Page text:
21 They went to Capernaum; and when the sabbath came, he entered the synagogue and taught. 22 They were astounded at his teaching, for he taught them as one having authority, and not as the scribes. 23 Just then there was in their synagogue a man with an unclean spirit, 24 and he cried out, “What have you to do with us, Jesus of Nazareth? Have you come to destroy us? I know who you are, the Holy One of God.” 25 But Jesus rebuked him, saying, “Be silent, and come out of him!” 26 And the unclean spirit, convulsing him and crying with a loud voice, came out of him. 27 They were all amazed, and they kept on asking one another, “What is this? A new teaching—with authority! He commands even the unclean spirits, and they obey him.” 28 At once his fame began to spread throughout the surrounding region of Galilee.

We’ve all faced the challenges of 2020 and its dragging into 2021.  How are we to respond in the face of so much mess?  So much in this world we can’t control.  From the tensions of our politics to loneliness and isolation.  We turn to Jesus.  He has the Authority to cast away the evil and bitterness that creeps in.  He has the Authority to cast out the complacency and apathy that we so easily fall into.  And most of all Jesus can cast away the doubt and fear that seems to plague us like a lion that’s stalking its prey.  The demons ask, “What have you to do with us, Jesus of Nazareth?”  And we confidently and boldly answer EVERYTHING.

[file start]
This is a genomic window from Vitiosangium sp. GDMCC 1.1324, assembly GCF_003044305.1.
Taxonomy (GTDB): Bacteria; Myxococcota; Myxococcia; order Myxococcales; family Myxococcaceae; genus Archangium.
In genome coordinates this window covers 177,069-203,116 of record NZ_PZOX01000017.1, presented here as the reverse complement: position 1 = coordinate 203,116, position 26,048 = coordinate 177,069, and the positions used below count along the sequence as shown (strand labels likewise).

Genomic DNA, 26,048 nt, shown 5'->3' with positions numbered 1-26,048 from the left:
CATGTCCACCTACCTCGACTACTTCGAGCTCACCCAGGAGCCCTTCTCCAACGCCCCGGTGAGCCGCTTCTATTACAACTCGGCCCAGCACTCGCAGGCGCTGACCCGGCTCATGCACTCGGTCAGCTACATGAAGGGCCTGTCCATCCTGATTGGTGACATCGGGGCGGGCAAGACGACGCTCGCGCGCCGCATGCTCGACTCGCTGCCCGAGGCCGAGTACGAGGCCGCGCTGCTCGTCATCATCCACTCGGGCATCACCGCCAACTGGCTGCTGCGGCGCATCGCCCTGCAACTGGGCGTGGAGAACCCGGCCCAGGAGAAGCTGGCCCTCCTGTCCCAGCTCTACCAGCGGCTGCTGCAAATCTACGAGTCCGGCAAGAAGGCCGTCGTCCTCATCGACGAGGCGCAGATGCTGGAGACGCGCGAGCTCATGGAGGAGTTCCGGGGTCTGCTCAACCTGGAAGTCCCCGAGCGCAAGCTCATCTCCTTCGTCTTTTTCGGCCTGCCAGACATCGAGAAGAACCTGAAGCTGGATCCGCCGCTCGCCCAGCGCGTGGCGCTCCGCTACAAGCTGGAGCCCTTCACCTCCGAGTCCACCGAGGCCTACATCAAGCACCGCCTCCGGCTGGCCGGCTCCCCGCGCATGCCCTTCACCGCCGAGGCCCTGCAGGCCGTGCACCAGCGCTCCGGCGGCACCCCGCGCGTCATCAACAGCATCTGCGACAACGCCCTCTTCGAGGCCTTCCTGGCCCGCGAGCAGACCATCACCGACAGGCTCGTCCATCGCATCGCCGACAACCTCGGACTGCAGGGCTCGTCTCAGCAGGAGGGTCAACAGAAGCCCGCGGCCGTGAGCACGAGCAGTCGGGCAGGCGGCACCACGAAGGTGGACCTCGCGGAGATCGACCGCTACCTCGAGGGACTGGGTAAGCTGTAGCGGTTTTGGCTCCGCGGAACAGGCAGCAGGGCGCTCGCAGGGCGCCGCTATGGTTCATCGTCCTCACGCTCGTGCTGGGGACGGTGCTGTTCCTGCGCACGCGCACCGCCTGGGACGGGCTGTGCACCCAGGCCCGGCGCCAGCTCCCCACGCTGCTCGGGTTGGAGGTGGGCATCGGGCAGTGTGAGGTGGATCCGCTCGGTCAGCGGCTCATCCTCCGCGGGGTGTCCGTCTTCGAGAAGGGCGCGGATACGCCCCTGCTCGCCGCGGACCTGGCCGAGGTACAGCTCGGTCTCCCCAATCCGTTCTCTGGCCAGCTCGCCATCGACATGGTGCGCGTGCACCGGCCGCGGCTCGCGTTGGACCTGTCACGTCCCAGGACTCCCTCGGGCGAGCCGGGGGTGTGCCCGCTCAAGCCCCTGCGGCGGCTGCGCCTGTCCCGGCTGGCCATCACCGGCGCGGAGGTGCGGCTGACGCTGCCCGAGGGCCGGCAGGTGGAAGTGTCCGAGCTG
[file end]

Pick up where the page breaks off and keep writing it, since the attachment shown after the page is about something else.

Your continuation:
We give authority to Jesus, the Lord of our lives.

First, Jesus has the Authority to cast away the evil and bitterness that creeps in.  I don’t know about you but I’m generally a positive, glass half full person.  I seek joy.  It’s been hard, y’all.  It’s like we’re horses that used to be free to roam all over the hills and the meadows, and now we’re in downtown Charleston carrying tourists on our backs with the eye guards that block our vision.  I’ve started recording the Today Show.  I watch the little bit of news at the beginning of the broadcast and fast forward to Hoda’s Morning Boost.